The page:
There's a smart line of dialogue in the movie, Creed, the most recent Rocky Balboa movie, which every business owner should think about. At one point, Rocky shows the young boxer he is mentoring, the mirror.
Even if you are your toughest opponent, you still have to deal with other competitors, and if you don't know how, your business could easily wind up flat on its back, with the other guy triumphant.
How you handle competition depends on the market. You might have a business where if your competitors are doing well, you aren't. Or you may be in a field where there's plenty of business for all, and so you are competing with yourself more than anyone else – you're constantly trying to top last quarter’s performance. Regardless of where you fall, here are some do's and don'ts that every business owner should remember.
Interacting With Your Competitors
Do: Keep tabs on your competitors by doing what any member of the public can legally do, such as following them on social media or attending a speech they might give at the Chamber of Commerce. You can send someone to a competitor's store to pose as a mystery shopper without going afoul of the law.
That said, there's a limit to mystery shopping a competitor. If you're taking up a lot of your competitor's time, by asking a bunch of questions, or worse, stringing a salesperson along, letting them think they're going to land a big sale, only to have you or your employee walk away, that's considered sleazy. Another no-no is getting on someone's mailing list. Being part of a mass email list is fine, but if your competitor is actually mailing marketing materials to you, he or she is spending money and time on you. In other words, take the high road.
Don't: Don't hack into their computer system, be anywhere that customers aren't allowed or rifle through their papers.
Befriending Your Competitor
Do: If you feel it's a big enough market, maybe you have a home contracting business, and it's clear there are plenty of home improvement projects to go around, and what you do isn't really going to affect another business, you and a competitor might find that when you both trade information and referrals, it ends up helping both of you.
Don't: Be wary of antitrust laws. There are laws governing competition. You can't engage in price fixing, where you and a competitor, for instance, agree to never sell your products or services below a certain rate. Prices should be dictated by supply and demand.
Another no-no; deciding that you're going to focus on a certain territory, and your competitor another. Because then, you aren't competing. There's no reason you can't be on friendly terms, and recommend a competitor call your insurance agent, who found a great health plan for your staff. But the moment you and a competitor start agreeing that your companies will never do this or you'll both only do that, you're probably traveling down the antitrust road.
In a price war competitors, continuously lower prices hoping to take market share from others. Think of gas stations with electronic street signs where price is very visible. Or a furniture store trying to sell more couches, although here it is more difficult to broadly announce the price. In a price war, the customer gains. Often the results are temporary as there is a limit to amounts a customer can buy. Sometimes, sellers have a “customer price protection plan” in which they will match a lower price shown to them by the customer; this limits the number of occurrences of selling at a lower price.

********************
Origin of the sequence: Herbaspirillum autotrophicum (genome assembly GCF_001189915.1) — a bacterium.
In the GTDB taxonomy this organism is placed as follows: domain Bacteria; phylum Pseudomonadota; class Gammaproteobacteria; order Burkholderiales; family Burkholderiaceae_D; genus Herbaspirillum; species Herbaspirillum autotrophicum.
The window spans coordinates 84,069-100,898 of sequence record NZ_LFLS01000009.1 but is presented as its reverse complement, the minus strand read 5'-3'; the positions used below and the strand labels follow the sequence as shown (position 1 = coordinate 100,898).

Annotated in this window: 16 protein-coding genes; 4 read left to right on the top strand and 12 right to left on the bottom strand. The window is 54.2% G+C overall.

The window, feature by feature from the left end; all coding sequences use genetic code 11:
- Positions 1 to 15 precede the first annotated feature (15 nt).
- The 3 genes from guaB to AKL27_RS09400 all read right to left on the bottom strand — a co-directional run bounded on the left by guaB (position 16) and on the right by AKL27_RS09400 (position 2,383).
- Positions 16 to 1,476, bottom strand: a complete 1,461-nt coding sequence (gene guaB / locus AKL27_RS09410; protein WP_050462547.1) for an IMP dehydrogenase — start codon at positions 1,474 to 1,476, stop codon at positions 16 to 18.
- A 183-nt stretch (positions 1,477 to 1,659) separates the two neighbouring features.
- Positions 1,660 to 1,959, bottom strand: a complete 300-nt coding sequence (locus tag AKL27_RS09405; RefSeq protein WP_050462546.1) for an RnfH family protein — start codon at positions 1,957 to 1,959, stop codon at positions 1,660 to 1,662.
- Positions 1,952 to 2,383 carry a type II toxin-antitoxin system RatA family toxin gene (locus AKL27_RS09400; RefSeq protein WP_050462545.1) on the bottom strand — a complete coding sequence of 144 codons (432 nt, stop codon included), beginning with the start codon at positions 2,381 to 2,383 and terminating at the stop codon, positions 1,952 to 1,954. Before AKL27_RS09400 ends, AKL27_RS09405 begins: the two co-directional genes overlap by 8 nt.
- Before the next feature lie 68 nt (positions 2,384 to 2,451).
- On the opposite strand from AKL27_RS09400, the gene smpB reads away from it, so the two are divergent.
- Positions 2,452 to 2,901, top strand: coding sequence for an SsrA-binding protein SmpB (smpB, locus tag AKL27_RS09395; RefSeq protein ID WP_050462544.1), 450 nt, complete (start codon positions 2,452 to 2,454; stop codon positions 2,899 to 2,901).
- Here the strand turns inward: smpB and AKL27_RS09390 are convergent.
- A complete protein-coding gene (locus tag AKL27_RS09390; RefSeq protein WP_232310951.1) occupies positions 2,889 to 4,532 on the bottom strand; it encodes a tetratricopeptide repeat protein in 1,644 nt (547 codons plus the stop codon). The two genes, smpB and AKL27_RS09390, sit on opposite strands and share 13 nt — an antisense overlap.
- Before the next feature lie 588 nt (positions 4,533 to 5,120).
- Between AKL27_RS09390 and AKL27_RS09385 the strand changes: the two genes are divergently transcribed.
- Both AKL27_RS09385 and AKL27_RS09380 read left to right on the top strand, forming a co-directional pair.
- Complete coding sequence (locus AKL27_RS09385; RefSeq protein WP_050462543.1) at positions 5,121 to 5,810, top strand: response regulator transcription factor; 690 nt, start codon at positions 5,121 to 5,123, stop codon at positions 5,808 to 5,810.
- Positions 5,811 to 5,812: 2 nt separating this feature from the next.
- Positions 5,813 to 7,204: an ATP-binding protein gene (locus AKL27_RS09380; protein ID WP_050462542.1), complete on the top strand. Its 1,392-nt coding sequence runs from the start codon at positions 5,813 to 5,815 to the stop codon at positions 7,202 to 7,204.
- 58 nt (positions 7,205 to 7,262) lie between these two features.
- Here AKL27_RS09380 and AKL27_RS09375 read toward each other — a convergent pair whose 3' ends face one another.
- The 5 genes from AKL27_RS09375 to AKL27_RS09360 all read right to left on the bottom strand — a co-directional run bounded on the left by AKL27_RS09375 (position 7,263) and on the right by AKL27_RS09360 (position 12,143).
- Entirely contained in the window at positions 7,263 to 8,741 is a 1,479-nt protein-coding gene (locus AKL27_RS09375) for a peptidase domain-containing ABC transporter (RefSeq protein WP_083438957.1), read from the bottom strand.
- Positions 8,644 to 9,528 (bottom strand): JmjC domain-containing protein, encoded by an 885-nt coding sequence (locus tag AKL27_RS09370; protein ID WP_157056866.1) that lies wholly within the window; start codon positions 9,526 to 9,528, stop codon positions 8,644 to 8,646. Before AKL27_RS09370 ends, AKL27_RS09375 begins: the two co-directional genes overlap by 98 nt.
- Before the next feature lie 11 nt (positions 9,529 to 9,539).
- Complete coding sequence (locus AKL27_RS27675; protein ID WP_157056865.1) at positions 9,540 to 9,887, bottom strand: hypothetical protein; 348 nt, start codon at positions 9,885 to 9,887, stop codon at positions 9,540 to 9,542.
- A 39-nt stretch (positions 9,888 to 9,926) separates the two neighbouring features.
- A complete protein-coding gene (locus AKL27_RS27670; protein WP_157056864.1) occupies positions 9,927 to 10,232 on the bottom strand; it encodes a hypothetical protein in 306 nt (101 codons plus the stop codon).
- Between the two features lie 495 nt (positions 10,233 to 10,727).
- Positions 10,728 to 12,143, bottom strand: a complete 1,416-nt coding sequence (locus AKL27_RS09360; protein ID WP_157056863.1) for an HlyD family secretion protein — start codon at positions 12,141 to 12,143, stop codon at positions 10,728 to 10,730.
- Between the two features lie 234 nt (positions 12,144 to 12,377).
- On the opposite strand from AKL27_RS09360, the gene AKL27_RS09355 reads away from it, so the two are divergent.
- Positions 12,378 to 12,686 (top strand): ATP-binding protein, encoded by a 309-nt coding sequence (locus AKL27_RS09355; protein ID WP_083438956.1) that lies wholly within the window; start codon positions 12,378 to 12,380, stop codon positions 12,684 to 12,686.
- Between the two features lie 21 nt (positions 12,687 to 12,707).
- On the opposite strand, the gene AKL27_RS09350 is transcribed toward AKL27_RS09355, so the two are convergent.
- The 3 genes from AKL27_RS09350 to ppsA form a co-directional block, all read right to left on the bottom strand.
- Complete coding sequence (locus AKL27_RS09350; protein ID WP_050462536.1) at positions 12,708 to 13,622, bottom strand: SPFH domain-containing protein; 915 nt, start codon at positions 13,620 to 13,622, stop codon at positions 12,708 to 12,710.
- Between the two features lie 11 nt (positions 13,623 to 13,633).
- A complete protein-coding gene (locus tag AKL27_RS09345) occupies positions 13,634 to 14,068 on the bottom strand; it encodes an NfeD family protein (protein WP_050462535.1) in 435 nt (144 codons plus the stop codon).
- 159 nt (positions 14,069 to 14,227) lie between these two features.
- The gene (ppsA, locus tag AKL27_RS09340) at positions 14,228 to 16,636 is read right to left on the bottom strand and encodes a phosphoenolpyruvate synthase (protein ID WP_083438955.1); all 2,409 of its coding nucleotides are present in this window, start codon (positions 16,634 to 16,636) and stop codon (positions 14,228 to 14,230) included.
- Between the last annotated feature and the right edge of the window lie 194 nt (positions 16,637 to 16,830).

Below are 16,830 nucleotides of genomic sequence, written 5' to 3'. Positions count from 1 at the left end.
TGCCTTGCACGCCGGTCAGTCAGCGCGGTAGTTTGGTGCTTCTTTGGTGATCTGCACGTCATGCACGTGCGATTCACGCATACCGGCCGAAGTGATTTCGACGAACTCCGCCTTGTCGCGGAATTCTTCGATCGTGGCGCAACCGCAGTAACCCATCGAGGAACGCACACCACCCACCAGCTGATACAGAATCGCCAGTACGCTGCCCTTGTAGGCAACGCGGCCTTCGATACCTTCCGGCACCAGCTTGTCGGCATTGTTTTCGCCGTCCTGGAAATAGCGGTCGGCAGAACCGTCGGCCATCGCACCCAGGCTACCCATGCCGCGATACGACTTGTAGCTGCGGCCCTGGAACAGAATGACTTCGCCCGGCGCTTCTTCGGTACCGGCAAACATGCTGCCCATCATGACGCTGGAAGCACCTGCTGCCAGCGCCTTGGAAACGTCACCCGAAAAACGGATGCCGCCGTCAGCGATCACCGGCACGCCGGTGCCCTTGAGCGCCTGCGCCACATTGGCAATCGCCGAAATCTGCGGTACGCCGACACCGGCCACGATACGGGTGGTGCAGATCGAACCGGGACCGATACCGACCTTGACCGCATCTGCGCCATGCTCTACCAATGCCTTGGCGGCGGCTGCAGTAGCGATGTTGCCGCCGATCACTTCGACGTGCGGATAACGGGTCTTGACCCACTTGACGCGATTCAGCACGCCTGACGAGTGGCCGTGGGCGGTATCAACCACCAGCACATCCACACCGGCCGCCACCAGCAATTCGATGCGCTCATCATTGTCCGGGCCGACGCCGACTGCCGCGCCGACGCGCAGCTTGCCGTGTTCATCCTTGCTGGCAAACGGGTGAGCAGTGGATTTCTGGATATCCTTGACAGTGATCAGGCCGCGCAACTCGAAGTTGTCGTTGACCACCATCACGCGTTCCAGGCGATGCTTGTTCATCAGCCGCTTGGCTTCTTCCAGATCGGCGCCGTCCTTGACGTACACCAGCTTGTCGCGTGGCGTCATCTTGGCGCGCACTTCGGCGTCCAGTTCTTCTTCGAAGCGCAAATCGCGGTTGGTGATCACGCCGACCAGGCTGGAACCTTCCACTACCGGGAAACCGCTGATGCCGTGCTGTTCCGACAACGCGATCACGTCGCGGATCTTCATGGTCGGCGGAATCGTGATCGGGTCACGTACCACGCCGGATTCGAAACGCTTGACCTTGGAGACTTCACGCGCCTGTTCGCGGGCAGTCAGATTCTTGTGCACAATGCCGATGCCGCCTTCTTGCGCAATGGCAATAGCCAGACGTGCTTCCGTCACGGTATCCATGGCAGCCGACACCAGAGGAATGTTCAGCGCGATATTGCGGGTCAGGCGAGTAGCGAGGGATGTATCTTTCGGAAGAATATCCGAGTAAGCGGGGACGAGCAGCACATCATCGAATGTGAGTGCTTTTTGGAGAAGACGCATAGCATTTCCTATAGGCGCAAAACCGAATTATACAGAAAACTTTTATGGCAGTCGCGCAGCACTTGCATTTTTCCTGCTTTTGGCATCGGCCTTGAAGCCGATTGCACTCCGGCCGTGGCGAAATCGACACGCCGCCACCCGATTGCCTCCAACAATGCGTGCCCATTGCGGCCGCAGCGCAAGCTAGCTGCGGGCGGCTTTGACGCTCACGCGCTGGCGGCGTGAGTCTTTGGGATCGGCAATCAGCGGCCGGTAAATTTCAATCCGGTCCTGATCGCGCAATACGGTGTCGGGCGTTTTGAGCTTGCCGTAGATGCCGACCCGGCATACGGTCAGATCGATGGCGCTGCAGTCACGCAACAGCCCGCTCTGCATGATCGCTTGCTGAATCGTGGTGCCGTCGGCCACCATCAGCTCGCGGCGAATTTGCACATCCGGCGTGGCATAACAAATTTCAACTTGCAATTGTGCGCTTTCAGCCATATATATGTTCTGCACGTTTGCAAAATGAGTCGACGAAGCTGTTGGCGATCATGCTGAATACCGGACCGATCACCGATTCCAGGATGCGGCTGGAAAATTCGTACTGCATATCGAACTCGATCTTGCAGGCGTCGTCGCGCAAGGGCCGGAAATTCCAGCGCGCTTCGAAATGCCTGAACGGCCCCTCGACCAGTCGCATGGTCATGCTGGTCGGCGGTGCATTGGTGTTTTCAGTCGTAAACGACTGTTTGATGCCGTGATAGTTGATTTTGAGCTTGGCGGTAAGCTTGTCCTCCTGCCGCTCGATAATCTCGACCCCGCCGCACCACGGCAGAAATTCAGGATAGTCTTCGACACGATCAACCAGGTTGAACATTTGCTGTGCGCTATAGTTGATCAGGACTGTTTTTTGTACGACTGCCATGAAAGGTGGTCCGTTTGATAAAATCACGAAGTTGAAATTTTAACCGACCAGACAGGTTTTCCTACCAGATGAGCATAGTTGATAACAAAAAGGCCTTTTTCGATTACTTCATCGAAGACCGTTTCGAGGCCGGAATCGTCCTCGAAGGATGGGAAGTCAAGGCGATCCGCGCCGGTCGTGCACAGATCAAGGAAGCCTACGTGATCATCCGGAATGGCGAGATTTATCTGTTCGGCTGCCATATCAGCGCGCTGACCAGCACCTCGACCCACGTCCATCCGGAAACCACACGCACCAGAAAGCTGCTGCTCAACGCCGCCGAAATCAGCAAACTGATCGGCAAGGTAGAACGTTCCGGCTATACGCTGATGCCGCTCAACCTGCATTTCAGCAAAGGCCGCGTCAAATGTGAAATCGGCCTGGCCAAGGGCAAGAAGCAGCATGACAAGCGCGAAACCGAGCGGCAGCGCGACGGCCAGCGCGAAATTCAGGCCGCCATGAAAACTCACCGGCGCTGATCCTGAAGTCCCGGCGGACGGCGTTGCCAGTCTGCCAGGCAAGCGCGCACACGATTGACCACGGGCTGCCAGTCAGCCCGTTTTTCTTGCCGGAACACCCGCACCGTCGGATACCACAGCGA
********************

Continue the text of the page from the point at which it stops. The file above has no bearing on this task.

Don't: I advise my SCORE clients not to have a low price as the main reason why someone should buy a product or service. If you have the lowest price a competitor can match it and then you have started a price war. Also, customers might ask what is wrong with the product if it has the lowest price.
Do: A better branding strategy is to have a quality product and features such as store hours, delivery, return policy, friendliness of service, etc. In a price war, you are selling at lower margins and your business health might suffer.
When it comes to competition, Rocky Balboa was right. You do want to compete with yourself. If you keep improving your own business, you're going to give the other guy something to really worry about.
In your business plan, you should have an important section regarding your competitive landscape.
- Keep tabs on your competitors, but don't spy on them.
- Be friendly with your competitors, but don't forget that you are competitors and keep antitrust laws in mind.
- Price wars don't work out for anyone except the customers, your business and your competitors could both suffer.
- Think about how you've been interacting with your competition. Make sure you follow good ethics and the laws.
- If you find yourself thinking about your competition day and night, that may be a sign you should start focusing on what you're doing. If you never think about your competition, maybe it wouldn't hurt to check out their websites and see what they're doing on social media. Maybe you'll pick up some good ideas for your own business.
Hal Shelton is a seasoned executive with corporations, nonprofits, and investment organizations. He uses his knowledge and expertise to help small businesses be successful. He is a board member and mentor for the SCORE Association, a volunteer organization that provides education and training to small businesses. He helps small businesses take advantage of new business opportunities, develop business plans, and find and qualify for financing.